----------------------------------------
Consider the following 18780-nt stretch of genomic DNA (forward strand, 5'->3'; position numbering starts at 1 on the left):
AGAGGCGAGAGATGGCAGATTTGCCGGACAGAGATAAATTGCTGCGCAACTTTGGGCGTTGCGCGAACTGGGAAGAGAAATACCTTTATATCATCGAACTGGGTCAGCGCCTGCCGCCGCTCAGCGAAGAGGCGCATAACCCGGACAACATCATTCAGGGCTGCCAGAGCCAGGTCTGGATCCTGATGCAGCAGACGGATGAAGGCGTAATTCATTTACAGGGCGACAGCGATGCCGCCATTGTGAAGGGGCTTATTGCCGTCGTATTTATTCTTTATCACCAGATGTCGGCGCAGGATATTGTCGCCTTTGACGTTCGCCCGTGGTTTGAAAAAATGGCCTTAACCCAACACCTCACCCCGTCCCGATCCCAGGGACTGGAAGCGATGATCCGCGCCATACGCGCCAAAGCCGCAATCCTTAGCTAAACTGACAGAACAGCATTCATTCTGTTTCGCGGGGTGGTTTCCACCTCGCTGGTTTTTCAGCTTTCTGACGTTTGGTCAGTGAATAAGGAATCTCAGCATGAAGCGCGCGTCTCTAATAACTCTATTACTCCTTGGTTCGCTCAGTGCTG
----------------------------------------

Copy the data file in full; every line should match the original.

Consider the following 18780-nt stretch of genomic DNA (forward strand, 5'->3'; position numbering starts at 1 on the left):
AGAGGCGAGAGATGGCAGATTTGCCGGACAGAGATAAATTGCTGCGCAACTTTGGGCGTTGCGCGAACTGGGAAGAGAAATACCTTTATATCATCGAACTGGGTCAGCGCCTGCCGCCGCTCAGCGAAGAGGCGCATAACCCGGACAACATCATTCAGGGCTGCCAGAGCCAGGTCTGGATCCTGATGCAGCAGACGGATGAAGGCGTAATTCATTTACAGGGCGACAGCGATGCCGCCATTGTGAAGGGGCTTATTGCCGTCGTATTTATTCTTTATCACCAGATGTCGGCGCAGGATATTGTCGCCTTTGACGTTCGCCCGTGGTTTGAAAAAATGGCCTTAACCCAACACCTCACCCCGTCCCGATCCCAGGGACTGGAAGCGATGATCCGCGCCATACGCGCCAAAGCCGCAATCCTTAGCTAAACTGACAGAACAGCATTCATTCTGTTTCGCGGGGTGGTTTCCACCTCGCTGGTTTTTCAGCTTTCTGACGTTTGGTCAGTGAATAAGGAATCTCAGCATGAAGCGCGCGTCTCTAATAACTCTATTACTCCTTGGTTCGCTCAGTGCTG